No, and in my debut novel, I wouldn’t even know how to divorce my character’s ethnicity from the story, they are so deeply intertwined. I’ve been lucky that my editor totally gets that. But I have other stories that aren’t necessarily set on the reservation and I wonder how those will go over. I worry about being pigeon-holed, and being expected to write only Native characters and Native stories. I have a great dark fantasy romance and the main character is a white guy (in a world of POC). I can’t wait until that one goes out and people say, “But, Rebecca. Where are the Indians?”


Yes, unfortunately. The story wasn’t about the character’s ethnicity; they simply happened to be Latinx, and spoke in Spanglish a few times. The implication was that if there wasn’t a compelling reason for the character to be non-white, I should just make them white. That’s the default, right?


It seems obvious that even when editors and reviewers have good intentions they are engaging in ways which can be damaging or hostile to POC. What can editors and reviewers do about this?



Once I’m engaged in ways that are hostile, I lose track of intentions. I just want my work engaged with critically and intelligently. Every story has a context, they just need to realize that and examine my work within it.


I think there are editors (many of whom I’ve been lucky to work with) who are doing things right–by engaging with writing by POC on its own merits, rather than as part of a monolithic ‘diverse fiction’ market or ‘trend’ to cash in on or get brownie points for paying lip service to. The best thing editors can do is, as LeKesha mentions below–read, research, and discuss work by POC widely, and communicate (listen to, especially) with POC writers who are continuously calling out, and talking about, the ways in which the publishing industry excludes or marginalizes them.

And, very importantly, especially for white editors–use the position to actively seek out POC writers rather than hope they’ll submit, if their body of edited work is skewing disproportionately white (and/or Western). The same goes for reviewers, of course–seek out the books you or your publication might not normally review, give them that little bit of extra exposure (that’s how you do exposure, not by making writers work for free). Oh, and publications need to make a genuine effort to hire more editors and reviewers who aren’t white (to be fair, I do see this happening more in sf/f than in literary fiction publications).


Read widely, research widely, talk about what’s being read, ask questions (respectfully and mindfully of the labor involved). There’s also a measure of honesty I don’t necessarily expect but I’d like to see from industry pros. It doesn’t have to go up on Twitter in a thirty-point thread. That’s always going to end up being at least a little performative. This is just personal inventory: If you are not a member of these groups, what stories do you expect of Black/Latinx/Asian/Native/Of-Color authors when you seek them? And then unpack why you’re applying any restrictions at all.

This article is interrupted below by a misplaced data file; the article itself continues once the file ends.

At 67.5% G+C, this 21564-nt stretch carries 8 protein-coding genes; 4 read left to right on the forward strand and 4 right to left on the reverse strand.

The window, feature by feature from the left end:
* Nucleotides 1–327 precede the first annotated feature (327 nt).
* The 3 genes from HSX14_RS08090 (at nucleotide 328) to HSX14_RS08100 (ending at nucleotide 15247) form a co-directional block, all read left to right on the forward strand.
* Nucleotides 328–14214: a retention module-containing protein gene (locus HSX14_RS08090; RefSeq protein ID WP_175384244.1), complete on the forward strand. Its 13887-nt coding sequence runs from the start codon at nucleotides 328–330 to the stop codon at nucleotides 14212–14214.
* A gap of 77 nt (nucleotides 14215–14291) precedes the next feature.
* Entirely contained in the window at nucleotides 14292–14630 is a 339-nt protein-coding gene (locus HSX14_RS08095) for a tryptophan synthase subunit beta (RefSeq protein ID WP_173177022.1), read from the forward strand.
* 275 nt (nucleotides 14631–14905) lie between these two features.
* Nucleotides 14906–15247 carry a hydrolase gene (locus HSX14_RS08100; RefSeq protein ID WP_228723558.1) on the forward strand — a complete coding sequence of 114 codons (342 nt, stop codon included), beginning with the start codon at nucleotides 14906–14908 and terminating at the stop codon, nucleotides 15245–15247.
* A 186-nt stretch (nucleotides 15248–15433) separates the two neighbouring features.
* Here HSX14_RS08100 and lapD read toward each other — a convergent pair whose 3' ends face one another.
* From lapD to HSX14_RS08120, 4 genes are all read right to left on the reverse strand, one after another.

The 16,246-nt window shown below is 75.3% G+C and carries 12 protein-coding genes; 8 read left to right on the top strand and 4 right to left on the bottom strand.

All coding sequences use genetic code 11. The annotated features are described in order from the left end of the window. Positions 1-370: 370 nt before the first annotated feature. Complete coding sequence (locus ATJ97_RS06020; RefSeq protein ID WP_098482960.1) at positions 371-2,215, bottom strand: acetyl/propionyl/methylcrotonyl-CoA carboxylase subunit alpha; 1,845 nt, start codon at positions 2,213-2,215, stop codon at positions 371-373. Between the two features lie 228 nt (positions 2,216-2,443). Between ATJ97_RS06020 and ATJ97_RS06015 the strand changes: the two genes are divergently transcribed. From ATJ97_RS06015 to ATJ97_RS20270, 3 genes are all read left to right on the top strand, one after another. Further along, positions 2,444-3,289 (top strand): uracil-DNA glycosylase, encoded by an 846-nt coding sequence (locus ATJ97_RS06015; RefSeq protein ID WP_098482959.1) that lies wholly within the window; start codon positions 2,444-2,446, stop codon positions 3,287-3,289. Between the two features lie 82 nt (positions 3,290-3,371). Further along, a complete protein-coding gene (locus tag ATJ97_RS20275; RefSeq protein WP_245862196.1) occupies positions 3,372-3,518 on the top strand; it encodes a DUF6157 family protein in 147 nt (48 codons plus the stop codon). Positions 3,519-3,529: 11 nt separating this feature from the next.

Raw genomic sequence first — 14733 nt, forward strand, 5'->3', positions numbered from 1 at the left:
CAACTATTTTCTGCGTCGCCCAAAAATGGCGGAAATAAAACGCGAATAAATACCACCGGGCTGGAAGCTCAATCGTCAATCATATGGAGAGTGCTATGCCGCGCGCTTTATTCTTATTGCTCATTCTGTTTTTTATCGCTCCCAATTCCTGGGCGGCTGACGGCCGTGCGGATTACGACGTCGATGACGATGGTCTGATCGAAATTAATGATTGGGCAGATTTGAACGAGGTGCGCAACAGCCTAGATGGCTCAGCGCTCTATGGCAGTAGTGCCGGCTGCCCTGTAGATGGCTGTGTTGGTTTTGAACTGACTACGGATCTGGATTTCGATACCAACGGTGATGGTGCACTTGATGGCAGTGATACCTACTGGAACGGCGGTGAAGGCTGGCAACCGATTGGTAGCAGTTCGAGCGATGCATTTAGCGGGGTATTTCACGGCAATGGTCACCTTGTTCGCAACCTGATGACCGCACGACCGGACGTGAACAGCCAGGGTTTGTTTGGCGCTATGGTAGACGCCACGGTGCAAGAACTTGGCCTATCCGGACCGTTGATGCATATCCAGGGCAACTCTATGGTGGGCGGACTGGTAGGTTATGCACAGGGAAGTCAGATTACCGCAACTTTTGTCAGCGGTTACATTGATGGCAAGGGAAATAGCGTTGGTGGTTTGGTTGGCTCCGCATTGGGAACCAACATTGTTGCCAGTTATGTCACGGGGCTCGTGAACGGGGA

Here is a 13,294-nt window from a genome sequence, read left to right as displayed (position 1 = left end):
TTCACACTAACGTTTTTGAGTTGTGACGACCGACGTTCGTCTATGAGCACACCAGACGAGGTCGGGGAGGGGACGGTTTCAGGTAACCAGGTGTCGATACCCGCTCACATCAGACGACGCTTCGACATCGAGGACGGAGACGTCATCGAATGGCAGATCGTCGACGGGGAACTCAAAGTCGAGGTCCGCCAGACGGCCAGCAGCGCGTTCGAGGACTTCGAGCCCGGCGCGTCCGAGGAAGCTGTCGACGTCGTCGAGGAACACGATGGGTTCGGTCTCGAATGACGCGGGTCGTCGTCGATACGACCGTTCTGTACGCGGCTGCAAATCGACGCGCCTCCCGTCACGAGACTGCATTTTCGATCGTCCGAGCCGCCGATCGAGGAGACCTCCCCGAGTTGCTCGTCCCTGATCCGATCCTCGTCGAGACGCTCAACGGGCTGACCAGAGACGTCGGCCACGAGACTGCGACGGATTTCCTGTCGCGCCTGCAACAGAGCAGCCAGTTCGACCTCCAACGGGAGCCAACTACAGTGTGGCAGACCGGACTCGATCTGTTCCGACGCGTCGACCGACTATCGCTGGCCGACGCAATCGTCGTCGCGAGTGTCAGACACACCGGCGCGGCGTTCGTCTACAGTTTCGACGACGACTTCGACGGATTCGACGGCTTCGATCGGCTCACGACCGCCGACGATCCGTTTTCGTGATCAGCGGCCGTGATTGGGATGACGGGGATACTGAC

They can unpack their expectations and assumptions, like we all need to do. They can travel, they can read diversely, they can meet some Natives, make some Native friends that will call them on their nonsense. One of the great things about my editor, and one of his selling points quite frankly, was that he had spent a summer on the Navajo Nation. He’d slept in a hooghan, gotten lost in the desert, experienced something of my world. His knowledge of Natives wasn’t limited to bad history books and Dances with Wolves. But, unfortunately, his experience is probably the exception rather than the rule.


Nothing much to add to what’s been said. Interrogate your own prejudices and predilections and privileges, read diversely, and don’t get defensive when you make mistakes. Learn, grow, do better.

The panelists

With nearly one hundred stories published, Maurice Broaddus’ work has appeared in Lightspeed Magazine, Weird Tales, Apex Magazine, Asimov’s, Cemetery Dance, Black Static, and many more. Some of his stories have been collected in The Voices of Martyrs. He is the author of the urban fantasy trilogy, The Knights of Breton Court trilogy. He co-authored the play Finding Home: Indiana at 200. His novellas include Buffalo Soldier, I Can Transform You, Orgy of Souls, Bleed with Me, and Devil’s Marionette. He is the co-editor of Dark Faith, Dark Faith: Invocations, Streets of Shadows, and People of Colo(u)r Destroy Horror. Learn more about him at or follow him at @mauricebroaddus.

Indrapramit Das (aka Indra Das) is the author of debut novel The Devourers (Del Rey / Penguin India), which was shortlisted for the 2016 Crawford Award. His fiction has appeared in several publications including Clarkesworld Magazine, Lightspeed Magazine, Asimov’s Science Fiction, and, and has been widely anthologized in collections such as The Year’s Best Science Fiction (St. Martin’s Press). He is an Octavia E. Butler scholar and a grateful graduate of the 2012 Clarion West Writers Workshop. He grew up in Kolkata, India, and did his M.F.A. at the University of British Columbia in Vancouver, where he wore many hats, including dog hotel night shift attendant, TV background performer, minor film critic, environmental news writer, pretend-patient for med school students, and video game tester. He is currently working as a consulting editor for Indian publisher Juggernaut Books while writing a second novel. You can find him on Twitter @IndrapramitDas

LeKesha (L.D.) Lewis is a medic and ASL teacher in Florida, and the Art Director at FIYAH Literary Magazine of Black Speculative Fiction. Her essays “On Walking My Fault Lines”, “Incidents at the Intersection of Black Mental Health,” and “Things I Learned from Nina Simone” are featured on You can find her novelette CHESIRAH in the inaugural issue of FIYAH. Follow her on Tumblr and Twitter @ElleLewis6.

Rebecca Roanhorse is a writer of rez-based fantasy and Indigenous futurisms. She is also a lawyer and Yale grad. She lives in northern New Mexico with her daughter, husband, and pug. Her debut novel, Trail of Lightning, is slated for publication with Saga Press (Simon & Schuster) Summer 2018. Her recent non-fiction work, Decolonizing Science Fiction and Imagining Futures: An Indigenous Futurisms Roundtable and Water Is Life: A Roundtable About Coasts and Rivers Affected by Climate Change, can be found at Strange Horizons. Find her on Twitter @roanhorseBex.

Valerie Valdes copy edits, moonlights as a muse and occasionally plays video games if her son and husband are distracted by Transformers. She also teaches for The Brainery, which offers online writing workshops focusing on speculative fiction. Her latest work is published in People of Colo(u)r Destroy Horror. Join her in opining about books, BioWare games and robots in disguise on Twitter @valerievaldes.